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Jagmeet Singh, the NDP’s deputy leader, is set to release a plan in the fall in an effort to force governments to review the police practice known as ‘carding.’Fred Lum/The Globe and Mail

Jagmeet Singh wears his impeccably tailored bespoke suits like social armour – as a young Sikh man with a long black beard and turban, he knows he's going to stand out anyway, but believes his stylish clothes protect him from negative stereotypes.

The colour of his turban – sometimes it's black but often he rocks pink or turquoise – reflects his mood, much like a "mood ring," he jokingly says. He adds it's a good way of engaging people in conversation.

Mr. Singh, an Osgoode Hall graduate and former criminal lawyer, is the MPP for Bramalea-Gore-Malton. Elected in 2011, the NDP's 36-year-old deputy leader is one of the youngest politicians at Queen's Park, a rising star and the first turban-wearing Sikh in the history of the Ontario legislature.

But for all of the accolades and success – academically, financially – he is a target for police. Numerous times, beginning when he was a teenager in Windsor, Ont., Mr. Singh has been stopped for no reason. This has continued even since he was elected.

Now, he wants it stopped, and not just for him. Mr. Singh, who ran for office largely to fight for human rights, will be consulting with groups and individuals over the summer to come up with a framework for legislation to ban the controversial practice of carding.

In the fall, Mr. Singh is hoping to introduce his plan, as he joins a growing number of influential voices calling for a ban of this police tactic. There is a vigorous debate in Toronto over the practice of stopping and questioning people who are not suspected of a crime to gather personal information on them. Critics say it disproportionately targets minorities.

"My goal is to push the government on this issue," he says. "This isn't just a Toronto issue … this is something that impacts kids and youth across the province in any urban setting."

The Liberal government is reviewing the issue.

Mr. Singh grew up privileged in Windsor. His dad is a psychiatrist; his mother is a teacher. Police would stop him when he was driving around with his friends in his father's Mercedes. He noticed a pattern to these "routine stops," realizing it was because he looked suspicious.

Born in Canada to parents who had immigrated from Punjab, Mr. Singh lived in St. John's until he was seven years old. And he stood out. He has worn a turban since he was six years old; he has never cut his hair and it's down to his waist. His beard is lush and has grown a few inches below his chin.

He says he learned how to fight in Windsor to keep the bullies at bay, but never found that a satisfying way of dealing with the situation. Instead, he decided to attack the issue by being the best he could be in academics, his career and life.

"On one side, I have been given a lot of love and I appreciate that," he says referring to articles naming him as one of the best-dressed in Toronto, for example.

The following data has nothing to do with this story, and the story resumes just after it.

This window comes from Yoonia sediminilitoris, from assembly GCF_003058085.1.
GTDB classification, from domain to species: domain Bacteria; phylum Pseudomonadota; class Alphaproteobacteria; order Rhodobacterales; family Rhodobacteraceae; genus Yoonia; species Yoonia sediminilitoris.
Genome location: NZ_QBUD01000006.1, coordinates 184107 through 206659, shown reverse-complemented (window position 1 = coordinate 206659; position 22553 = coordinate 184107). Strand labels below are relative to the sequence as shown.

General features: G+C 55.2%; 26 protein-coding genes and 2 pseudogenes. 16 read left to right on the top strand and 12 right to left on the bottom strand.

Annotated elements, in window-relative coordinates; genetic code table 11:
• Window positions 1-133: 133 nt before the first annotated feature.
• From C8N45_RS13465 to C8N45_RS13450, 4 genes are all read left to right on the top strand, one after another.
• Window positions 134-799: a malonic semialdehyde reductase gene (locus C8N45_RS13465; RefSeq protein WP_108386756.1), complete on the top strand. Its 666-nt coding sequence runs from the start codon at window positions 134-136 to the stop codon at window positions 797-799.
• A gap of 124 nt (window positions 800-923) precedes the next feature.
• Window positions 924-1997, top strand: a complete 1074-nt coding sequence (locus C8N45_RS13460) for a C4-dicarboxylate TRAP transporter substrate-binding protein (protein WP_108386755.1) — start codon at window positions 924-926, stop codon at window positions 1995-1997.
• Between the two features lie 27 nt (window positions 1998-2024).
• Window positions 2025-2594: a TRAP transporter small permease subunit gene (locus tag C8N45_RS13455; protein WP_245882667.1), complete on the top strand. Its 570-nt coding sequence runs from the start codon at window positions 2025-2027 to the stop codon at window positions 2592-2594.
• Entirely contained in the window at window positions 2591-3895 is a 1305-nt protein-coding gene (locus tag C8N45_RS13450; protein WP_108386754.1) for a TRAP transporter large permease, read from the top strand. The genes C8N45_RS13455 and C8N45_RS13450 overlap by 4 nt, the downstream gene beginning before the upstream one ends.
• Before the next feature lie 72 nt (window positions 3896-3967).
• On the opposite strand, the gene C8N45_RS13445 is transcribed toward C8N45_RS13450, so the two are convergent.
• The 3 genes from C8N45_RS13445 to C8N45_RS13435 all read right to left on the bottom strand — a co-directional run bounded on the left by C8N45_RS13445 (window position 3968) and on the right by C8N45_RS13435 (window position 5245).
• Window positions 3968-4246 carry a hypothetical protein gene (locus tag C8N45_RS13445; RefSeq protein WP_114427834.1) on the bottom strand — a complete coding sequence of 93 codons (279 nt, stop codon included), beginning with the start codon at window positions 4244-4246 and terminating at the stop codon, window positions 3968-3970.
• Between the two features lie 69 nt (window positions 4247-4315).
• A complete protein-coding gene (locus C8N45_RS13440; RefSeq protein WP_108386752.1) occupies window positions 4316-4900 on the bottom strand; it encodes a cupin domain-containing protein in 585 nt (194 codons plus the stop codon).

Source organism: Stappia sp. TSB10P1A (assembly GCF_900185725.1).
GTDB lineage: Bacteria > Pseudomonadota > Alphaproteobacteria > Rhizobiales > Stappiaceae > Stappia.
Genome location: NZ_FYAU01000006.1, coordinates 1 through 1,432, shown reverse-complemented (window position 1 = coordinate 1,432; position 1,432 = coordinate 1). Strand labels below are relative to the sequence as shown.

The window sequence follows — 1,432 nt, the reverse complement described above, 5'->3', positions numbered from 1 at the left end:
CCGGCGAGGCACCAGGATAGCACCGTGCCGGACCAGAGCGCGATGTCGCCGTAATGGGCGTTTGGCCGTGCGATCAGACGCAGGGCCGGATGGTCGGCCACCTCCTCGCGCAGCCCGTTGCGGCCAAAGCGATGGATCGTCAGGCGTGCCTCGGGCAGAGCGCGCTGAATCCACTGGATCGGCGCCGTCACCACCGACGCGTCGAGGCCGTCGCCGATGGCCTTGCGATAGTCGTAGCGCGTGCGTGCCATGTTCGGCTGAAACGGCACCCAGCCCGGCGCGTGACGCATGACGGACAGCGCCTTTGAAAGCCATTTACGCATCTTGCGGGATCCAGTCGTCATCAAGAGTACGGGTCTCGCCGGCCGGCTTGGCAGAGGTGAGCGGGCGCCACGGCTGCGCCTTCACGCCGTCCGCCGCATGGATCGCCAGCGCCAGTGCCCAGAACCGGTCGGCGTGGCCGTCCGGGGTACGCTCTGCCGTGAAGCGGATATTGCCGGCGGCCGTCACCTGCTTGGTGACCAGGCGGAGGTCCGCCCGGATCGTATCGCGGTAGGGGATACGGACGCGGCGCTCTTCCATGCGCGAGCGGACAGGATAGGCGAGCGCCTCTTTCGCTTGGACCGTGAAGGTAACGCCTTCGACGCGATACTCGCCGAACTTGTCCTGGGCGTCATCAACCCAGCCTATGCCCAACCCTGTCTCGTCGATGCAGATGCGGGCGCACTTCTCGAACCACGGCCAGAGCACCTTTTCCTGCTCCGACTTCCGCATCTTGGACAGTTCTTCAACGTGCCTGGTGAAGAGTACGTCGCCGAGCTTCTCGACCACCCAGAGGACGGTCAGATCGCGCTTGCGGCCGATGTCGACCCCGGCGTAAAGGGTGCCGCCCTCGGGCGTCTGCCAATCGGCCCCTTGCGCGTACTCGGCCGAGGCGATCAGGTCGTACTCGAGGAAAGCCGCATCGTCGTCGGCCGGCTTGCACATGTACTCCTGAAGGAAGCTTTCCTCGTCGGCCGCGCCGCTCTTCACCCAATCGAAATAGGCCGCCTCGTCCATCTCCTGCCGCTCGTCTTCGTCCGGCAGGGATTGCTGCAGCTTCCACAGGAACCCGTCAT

"But these types of interactions [carding] still send that message that, despite all of the success and achievements, you still don't belong here."

When he's stopped and confronted by a police officer for no reason – as he was a couple of years ago riding a bicycle in downtown Toronto – he gets the same feeling he did as a kid in Windsor.

"I just wasn't welcome … Imagine how someone feels who is younger than me?" he says. And, he wonders what kind of "negative impact" it would have had on him had he not been insulated by a good education and successful background.

Mr. Singh's passion for politics came, in part, from his parents, who encouraged him to give back. He was a blank slate in terms of party affiliation, but was inspired by former federal NDP leader Jack Layton because of his support for minority communities.

He believes his outspokenness about violence against women in India, and support for Sikhs and other minority communities there, resulted in his being denied a visa to travel to the country a couple of years ago to accept a major award. It has not happened before to a Canadian elected official, he says.

And Mr. Singh was not involved in any of the activities around the recent visit by Indian Prime Minister Narendra Modi. "I was the only, I think, elected official in Canada who spoke up and said, 'Though it's great we are having international relations with various countries, we also have to keep in mind that human rights are important for us to observe …'"

With the legislature lifting for the summer, Mr. Singh is off to California to speak at a human rights conference. He is bringing his bicycle, which folds up and stores neatly in a special container. He likes to bike around different cities and makes an elegant figure on wheels.

This day, he's wearing a checked suit and black turban. That he is wearing shoes without socks is what he calls his "cool summer style." He is also sporting a small but fancy kirpan designed by a former hippie in New Mexico – "a white guy who became a Sikh," he says. Mr. Singh calls this kirpan a "beautiful little guy." Usually, he wears a larger one but this is the perfect size for travelling – and very much a symbol of the oath he took to protect human rights.